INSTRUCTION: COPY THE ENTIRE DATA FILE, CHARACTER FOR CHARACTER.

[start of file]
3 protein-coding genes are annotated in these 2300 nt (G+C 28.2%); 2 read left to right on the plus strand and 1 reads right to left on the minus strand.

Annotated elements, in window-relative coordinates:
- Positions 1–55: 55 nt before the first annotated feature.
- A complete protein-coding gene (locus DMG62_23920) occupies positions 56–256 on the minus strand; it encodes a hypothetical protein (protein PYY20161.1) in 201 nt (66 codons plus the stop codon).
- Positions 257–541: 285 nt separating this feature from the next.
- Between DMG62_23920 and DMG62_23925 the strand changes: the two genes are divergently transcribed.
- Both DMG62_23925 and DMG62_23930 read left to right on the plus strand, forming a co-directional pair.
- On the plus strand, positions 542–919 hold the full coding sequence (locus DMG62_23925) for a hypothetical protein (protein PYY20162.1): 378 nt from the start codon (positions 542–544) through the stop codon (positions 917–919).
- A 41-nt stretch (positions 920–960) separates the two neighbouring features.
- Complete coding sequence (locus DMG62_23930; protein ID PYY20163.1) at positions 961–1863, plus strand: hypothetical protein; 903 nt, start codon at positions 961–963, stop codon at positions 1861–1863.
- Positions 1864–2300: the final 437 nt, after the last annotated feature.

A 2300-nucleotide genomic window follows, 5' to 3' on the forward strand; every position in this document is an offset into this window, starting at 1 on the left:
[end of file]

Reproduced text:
3 protein-coding genes are annotated in these 2300 nt (G+C 28.2%); 2 read left to right on the plus strand and 1 reads right to left on the minus strand.

Annotated elements, in window-relative coordinates:
- Positions 1–55: 55 nt before the first annotated feature.
- A complete protein-coding gene (locus DMG62_23920) occupies positions 56–256 on the minus strand; it encodes a hypothetical protein (protein PYY20161.1) in 201 nt (66 codons plus the stop codon).
- Positions 257–541: 285 nt separating this feature from the next.
- Between DMG62_23920 and DMG62_23925 the strand changes: the two genes are divergently transcribed.
- Both DMG62_23925 and DMG62_23930 read left to right on the plus strand, forming a co-directional pair.
- On the plus strand, positions 542–919 hold the full coding sequence (locus DMG62_23925) for a hypothetical protein (protein PYY20162.1): 378 nt from the start codon (positions 542–544) through the stop codon (positions 917–919).
- A 41-nt stretch (positions 920–960) separates the two neighbouring features.
- Complete coding sequence (locus DMG62_23930; protein ID PYY20163.1) at positions 961–1863, plus strand: hypothetical protein; 903 nt, start codon at positions 961–963, stop codon at positions 1861–1863.
- Positions 1864–2300: the final 437 nt, after the last annotated feature.

A 2300-nucleotide genomic window follows, 5' to 3' on the forward strand; every position in this document is an offset into this window, starting at 1 on the left: